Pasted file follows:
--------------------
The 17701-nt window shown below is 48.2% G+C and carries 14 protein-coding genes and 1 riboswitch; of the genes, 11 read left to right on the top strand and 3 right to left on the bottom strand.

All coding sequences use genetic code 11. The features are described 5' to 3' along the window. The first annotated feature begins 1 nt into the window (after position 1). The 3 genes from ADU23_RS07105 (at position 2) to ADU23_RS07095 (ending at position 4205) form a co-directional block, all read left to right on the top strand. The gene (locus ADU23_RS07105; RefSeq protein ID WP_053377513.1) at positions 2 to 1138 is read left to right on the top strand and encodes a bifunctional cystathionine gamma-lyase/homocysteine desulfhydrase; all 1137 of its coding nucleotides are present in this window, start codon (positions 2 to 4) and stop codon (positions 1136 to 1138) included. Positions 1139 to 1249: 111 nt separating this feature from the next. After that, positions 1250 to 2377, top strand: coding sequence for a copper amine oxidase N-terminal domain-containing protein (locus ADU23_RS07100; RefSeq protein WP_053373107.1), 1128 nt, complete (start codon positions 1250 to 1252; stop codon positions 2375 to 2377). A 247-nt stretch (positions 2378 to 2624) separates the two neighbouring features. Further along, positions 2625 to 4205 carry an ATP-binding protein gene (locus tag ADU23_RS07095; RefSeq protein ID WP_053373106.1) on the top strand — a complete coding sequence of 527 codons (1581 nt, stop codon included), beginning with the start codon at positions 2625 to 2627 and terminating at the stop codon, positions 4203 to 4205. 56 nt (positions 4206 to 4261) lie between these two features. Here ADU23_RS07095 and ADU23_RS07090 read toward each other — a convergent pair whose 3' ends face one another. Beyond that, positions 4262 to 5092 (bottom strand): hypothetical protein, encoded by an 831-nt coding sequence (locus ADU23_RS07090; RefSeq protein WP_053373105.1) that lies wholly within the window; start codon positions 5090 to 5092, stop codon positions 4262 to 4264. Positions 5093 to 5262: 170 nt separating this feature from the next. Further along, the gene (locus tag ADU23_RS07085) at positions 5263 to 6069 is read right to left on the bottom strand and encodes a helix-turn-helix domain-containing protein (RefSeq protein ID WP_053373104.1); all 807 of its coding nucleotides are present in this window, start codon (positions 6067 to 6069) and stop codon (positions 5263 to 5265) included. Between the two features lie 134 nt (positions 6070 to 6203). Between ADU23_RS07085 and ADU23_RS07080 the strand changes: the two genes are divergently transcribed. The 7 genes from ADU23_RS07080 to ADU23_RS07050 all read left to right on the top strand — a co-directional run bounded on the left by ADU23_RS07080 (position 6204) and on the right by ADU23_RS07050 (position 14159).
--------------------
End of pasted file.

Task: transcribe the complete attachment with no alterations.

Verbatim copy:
The 17701-nt window shown below is 48.2% G+C and carries 14 protein-coding genes and 1 riboswitch; of the genes, 11 read left to right on the top strand and 3 right to left on the bottom strand.

All coding sequences use genetic code 11. The features are described 5' to 3' along the window. The first annotated feature begins 1 nt into the window (after position 1). The 3 genes from ADU23_RS07105 (at position 2) to ADU23_RS07095 (ending at position 4205) form a co-directional block, all read left to right on the top strand. The gene (locus ADU23_RS07105; RefSeq protein ID WP_053377513.1) at positions 2 to 1138 is read left to right on the top strand and encodes a bifunctional cystathionine gamma-lyase/homocysteine desulfhydrase; all 1137 of its coding nucleotides are present in this window, start codon (positions 2 to 4) and stop codon (positions 1136 to 1138) included. Positions 1139 to 1249: 111 nt separating this feature from the next. After that, positions 1250 to 2377, top strand: coding sequence for a copper amine oxidase N-terminal domain-containing protein (locus ADU23_RS07100; RefSeq protein WP_053373107.1), 1128 nt, complete (start codon positions 1250 to 1252; stop codon positions 2375 to 2377). A 247-nt stretch (positions 2378 to 2624) separates the two neighbouring features. Further along, positions 2625 to 4205 carry an ATP-binding protein gene (locus tag ADU23_RS07095; RefSeq protein ID WP_053373106.1) on the top strand — a complete coding sequence of 527 codons (1581 nt, stop codon included), beginning with the start codon at positions 2625 to 2627 and terminating at the stop codon, positions 4203 to 4205. 56 nt (positions 4206 to 4261) lie between these two features. Here ADU23_RS07095 and ADU23_RS07090 read toward each other — a convergent pair whose 3' ends face one another. Beyond that, positions 4262 to 5092 (bottom strand): hypothetical protein, encoded by an 831-nt coding sequence (locus ADU23_RS07090; RefSeq protein WP_053373105.1) that lies wholly within the window; start codon positions 5090 to 5092, stop codon positions 4262 to 4264. Positions 5093 to 5262: 170 nt separating this feature from the next. Further along, the gene (locus tag ADU23_RS07085) at positions 5263 to 6069 is read right to left on the bottom strand and encodes a helix-turn-helix domain-containing protein (RefSeq protein ID WP_053373104.1); all 807 of its coding nucleotides are present in this window, start codon (positions 6067 to 6069) and stop codon (positions 5263 to 5265) included. Between the two features lie 134 nt (positions 6070 to 6203). Between ADU23_RS07085 and ADU23_RS07080 the strand changes: the two genes are divergently transcribed. The 7 genes from ADU23_RS07080 to ADU23_RS07050 all read left to right on the top strand — a co-directional run bounded on the left by ADU23_RS07080 (position 6204) and on the right by ADU23_RS07050 (position 14159).